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Wagyu Rib Roast for Christmas Dinner

Written By Culinary Pen on Tuesday, January 6, 2009 | 7:54:00 PM

On Christmas Eve my family has always cooked in, but gone out for Christmas Day to one of two restaurants. This year we decided to stay in for Christmas Day and plan something spectacular for dinner. Along with roasted potatoes with caramelized onions, sauteed mushrooms, and a snappy green salad with smokey blue cheese, among other delicious highlights made by my sister Becca, I got put in charge of the beef. Like a kid in a candy store, I began to outline the bovine's more succulent cuts.

I think I first had Wagyu beef two summer ago, when I grilled up two steaks on the porch. Blown away by their flavor, I tried it again when I grilled two Wagyu tri-tips this summer. So the idea was kicking around the back of my mind to try something a bit more grand with Wagyu beef. For Christmas, I chose the rib roast, not only because a standing rib roast is a classic entree, but I love the full flavor of rib eye

If you're not familiar with it, Wagyu is a breed of cattle (in the same sense Angus is a breed of cattle, compared to a Jersey milk cow), famous for providing the meat for Japanese Kobe beef. But this cow in the photo was coming from Texas, not the Kobe province of Japan (which can hit $88/lb wholesale for uncleaned primal cuts). What makes this cow such a cash crop is the intramuscular fat swirling through all of the tasty, tasty meat. While this fat-padding is assisted by feeding the cows a diet of rich foods, a lot has to do with their genetic disposition towards this kind of fat development. That's why the wagyu breed, raised in Japan or Texas, is so prized.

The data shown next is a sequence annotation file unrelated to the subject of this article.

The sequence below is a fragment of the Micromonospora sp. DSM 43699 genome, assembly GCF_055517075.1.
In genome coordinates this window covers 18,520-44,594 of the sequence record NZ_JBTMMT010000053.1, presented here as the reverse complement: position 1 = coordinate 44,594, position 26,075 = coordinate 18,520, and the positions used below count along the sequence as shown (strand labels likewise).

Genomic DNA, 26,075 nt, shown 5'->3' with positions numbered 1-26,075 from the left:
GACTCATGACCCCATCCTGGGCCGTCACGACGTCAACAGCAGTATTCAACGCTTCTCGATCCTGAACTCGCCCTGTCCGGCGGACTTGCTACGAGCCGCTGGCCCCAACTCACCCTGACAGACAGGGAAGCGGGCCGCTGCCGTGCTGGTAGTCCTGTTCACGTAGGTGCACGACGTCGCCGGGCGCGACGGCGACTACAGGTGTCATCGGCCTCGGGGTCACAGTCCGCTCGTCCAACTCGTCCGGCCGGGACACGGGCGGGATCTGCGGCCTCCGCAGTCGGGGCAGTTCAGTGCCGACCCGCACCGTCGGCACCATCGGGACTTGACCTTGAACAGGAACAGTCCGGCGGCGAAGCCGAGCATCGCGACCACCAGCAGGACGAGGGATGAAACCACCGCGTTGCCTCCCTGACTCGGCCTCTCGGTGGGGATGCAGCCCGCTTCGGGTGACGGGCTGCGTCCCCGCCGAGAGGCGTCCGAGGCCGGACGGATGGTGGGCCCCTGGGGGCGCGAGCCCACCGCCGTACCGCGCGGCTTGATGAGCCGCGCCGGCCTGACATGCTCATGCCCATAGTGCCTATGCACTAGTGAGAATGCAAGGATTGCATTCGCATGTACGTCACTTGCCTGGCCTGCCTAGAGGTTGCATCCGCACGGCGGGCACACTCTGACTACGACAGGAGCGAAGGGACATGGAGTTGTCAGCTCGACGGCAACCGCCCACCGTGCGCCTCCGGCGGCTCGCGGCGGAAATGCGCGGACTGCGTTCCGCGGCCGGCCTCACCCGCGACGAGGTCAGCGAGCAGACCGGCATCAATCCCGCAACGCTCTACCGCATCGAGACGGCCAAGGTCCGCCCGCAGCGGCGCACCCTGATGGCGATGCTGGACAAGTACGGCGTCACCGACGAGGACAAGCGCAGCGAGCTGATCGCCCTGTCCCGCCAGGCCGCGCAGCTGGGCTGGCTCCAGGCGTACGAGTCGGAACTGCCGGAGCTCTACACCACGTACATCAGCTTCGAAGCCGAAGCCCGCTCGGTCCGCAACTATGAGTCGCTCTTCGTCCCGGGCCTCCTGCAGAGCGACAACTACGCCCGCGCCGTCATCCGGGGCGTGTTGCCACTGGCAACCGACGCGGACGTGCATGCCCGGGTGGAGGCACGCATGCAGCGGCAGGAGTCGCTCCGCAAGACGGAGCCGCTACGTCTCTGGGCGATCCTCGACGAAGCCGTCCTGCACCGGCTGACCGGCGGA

Famously, Kobe beef cows are known as the cows who are fed beer and massaged with sake all day. Lately, though, this practice has come under fire, as along with all the intramuscular fat, the cows put on a huge amount of body fat just under the skin. So their joints swell up, and are massaged down to keep the beast alive till it can get to market. Not exactly the therapeutic massage you'd imagine. Anyway, my cow was from Texas and didn't smell like rice wine, so why make it smell like guilt? Let's move on.

I picked up a 20 lb rib joint of the cow, which isn't really a "standing rib roast" as it is the whole front rib section, right before you hit the shortloin. We cut three very generous steaks off each side and brought it down to what I could estimate being a 10-13 lb roast. I didn't want to season it too aggressively and detract from the flavor of the actual meat, so I just used a bit of salt and a few smashed cloves of garlic.

The roast was seared at 450 for about 30 minutes, then finished at 325 to hit medium rare at the center. With the outer cuts being well done, then medium, them medium rare inward, everyone got their desired doneness. We served with a bit of homemade horseradish sauce to add a bit of zest to the richness. The meat was wonderfully succulent, beefy, and flavorful. One of the best cuts of meats I've had? Oh yes. Not an everyday thing, but a really phenomenal item for a special occasion.
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